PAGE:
MEMBER for Mallee Andrew Broad has called for an alternative to cash deposits in order to help improve Australia’s housing affordability.
In Melbourne’s housing market, buyers are being asked to raise a deposit of about 20 per cent of the house price to secure the mortgage.
In many cases, first home buyers are required to save up $120,000 before taking out a loan.
Mr Broad told the ABC on Thursday that long-term renters should be able to use their financial history to secure a loan.
Under Mr Broad’s proposal, first-time home buyers would be able to submit three years of rental receipts instead of a deposit.
"I think it has serious potential," he said.
"Essentially what a bank needs to do is see that a person has the capacity to service a loan.
"What a government needs to do is make sure a person who wants to purchase their first home can get into the property market."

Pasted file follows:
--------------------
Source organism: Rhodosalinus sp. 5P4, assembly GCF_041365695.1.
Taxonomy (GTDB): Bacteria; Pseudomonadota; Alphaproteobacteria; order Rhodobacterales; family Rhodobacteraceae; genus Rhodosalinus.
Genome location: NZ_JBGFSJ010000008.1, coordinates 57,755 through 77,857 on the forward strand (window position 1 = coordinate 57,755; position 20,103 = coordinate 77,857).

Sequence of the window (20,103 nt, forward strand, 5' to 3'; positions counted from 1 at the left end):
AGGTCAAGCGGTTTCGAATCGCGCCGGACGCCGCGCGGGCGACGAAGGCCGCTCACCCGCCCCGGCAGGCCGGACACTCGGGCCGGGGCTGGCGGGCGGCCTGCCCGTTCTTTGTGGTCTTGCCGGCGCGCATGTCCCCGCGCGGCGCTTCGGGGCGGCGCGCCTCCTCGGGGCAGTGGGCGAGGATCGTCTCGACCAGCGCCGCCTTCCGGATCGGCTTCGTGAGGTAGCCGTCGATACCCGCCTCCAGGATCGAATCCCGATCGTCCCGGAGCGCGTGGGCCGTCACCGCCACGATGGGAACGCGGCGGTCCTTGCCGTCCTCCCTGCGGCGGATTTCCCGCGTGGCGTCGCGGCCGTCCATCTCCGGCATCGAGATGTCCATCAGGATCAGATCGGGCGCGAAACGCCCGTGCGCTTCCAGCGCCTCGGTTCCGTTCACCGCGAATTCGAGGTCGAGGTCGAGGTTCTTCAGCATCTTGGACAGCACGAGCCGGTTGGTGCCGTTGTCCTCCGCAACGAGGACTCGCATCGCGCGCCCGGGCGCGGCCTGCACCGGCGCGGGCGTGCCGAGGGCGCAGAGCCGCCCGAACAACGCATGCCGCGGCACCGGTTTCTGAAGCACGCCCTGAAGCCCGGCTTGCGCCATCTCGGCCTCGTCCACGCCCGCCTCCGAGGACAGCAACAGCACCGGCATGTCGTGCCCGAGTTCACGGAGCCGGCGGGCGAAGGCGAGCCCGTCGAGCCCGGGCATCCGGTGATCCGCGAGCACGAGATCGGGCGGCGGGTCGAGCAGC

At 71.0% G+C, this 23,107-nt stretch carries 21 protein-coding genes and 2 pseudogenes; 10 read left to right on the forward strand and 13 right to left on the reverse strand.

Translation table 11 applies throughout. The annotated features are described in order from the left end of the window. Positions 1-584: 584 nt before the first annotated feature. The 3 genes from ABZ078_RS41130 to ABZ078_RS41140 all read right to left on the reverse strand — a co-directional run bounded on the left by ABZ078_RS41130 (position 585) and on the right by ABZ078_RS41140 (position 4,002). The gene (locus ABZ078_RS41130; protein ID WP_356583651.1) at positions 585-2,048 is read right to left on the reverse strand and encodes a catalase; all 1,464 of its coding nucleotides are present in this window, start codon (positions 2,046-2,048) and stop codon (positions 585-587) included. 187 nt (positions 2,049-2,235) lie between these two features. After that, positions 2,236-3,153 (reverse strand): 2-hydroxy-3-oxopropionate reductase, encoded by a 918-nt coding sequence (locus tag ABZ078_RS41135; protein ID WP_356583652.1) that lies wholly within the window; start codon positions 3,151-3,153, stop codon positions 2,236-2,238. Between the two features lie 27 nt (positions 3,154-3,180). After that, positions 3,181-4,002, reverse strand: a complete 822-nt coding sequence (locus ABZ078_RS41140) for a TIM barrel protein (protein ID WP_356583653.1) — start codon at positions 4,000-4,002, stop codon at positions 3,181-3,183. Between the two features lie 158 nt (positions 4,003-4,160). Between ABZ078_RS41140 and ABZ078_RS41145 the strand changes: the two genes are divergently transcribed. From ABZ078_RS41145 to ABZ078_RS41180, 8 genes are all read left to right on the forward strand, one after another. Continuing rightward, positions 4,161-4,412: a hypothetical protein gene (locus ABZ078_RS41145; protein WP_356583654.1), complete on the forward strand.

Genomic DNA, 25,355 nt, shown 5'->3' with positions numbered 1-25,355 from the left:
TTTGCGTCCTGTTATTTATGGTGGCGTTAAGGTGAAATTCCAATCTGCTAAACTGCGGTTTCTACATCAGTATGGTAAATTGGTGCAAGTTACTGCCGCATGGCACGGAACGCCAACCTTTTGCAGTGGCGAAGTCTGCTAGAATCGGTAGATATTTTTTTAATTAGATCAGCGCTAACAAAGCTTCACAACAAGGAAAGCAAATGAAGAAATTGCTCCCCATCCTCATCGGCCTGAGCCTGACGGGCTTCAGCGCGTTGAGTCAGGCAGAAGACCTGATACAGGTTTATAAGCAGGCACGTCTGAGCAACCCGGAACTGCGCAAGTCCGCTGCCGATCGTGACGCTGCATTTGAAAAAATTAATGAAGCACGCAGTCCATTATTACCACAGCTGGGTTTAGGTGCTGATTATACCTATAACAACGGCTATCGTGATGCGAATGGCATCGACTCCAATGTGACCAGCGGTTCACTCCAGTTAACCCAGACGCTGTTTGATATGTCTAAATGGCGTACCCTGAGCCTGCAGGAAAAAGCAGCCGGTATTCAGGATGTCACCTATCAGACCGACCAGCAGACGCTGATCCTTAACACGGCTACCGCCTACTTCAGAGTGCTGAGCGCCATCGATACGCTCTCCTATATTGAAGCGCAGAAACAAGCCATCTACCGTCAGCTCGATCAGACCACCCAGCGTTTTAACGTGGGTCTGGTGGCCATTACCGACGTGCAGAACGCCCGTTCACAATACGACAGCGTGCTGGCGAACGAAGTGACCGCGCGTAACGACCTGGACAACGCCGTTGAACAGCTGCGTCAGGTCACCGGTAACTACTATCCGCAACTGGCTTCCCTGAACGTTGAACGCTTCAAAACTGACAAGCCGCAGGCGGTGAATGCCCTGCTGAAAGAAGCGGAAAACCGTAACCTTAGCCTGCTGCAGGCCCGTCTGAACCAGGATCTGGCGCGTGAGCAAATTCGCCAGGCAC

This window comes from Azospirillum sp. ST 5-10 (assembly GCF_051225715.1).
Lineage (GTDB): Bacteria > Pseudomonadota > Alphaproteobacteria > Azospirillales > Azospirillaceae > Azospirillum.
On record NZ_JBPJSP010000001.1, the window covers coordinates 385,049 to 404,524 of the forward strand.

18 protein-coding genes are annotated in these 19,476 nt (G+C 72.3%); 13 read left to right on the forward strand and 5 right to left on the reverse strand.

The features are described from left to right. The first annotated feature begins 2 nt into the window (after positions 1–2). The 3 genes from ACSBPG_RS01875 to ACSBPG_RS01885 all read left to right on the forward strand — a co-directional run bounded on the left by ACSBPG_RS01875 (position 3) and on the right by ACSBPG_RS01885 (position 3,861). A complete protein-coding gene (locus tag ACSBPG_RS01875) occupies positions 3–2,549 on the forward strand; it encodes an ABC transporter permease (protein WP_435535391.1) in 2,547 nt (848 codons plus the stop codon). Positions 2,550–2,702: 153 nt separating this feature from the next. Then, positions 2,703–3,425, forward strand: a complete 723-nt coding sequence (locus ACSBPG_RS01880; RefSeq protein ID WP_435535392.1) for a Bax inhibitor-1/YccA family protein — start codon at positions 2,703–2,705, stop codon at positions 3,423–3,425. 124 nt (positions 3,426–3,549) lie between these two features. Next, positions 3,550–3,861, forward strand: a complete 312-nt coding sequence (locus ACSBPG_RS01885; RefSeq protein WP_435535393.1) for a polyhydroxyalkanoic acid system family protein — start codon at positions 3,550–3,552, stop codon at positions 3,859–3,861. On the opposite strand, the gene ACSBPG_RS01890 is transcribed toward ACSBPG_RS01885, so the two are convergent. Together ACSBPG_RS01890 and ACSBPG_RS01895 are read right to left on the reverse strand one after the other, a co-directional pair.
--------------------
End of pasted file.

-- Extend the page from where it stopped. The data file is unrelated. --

Horsham’s median house price is about $245,000, which would require less than a $50,000 deposit if a bank asked for 20 per cent upfront.
The senate ran a two-year inquiry into housing affordability that was widely mocked when the government’s committee members made no recommendations on how to solve the issue.
Mr Broad’s suggestion was met with both praise and criticism on social media.
Mr Broad had a lengthy argument with one twitter user on Friday morning, who said the scheme would not work as rental payments were usually less than mortgage repayments.
“I've been invested in property for 20 years, I can do math,” Mr Broad said.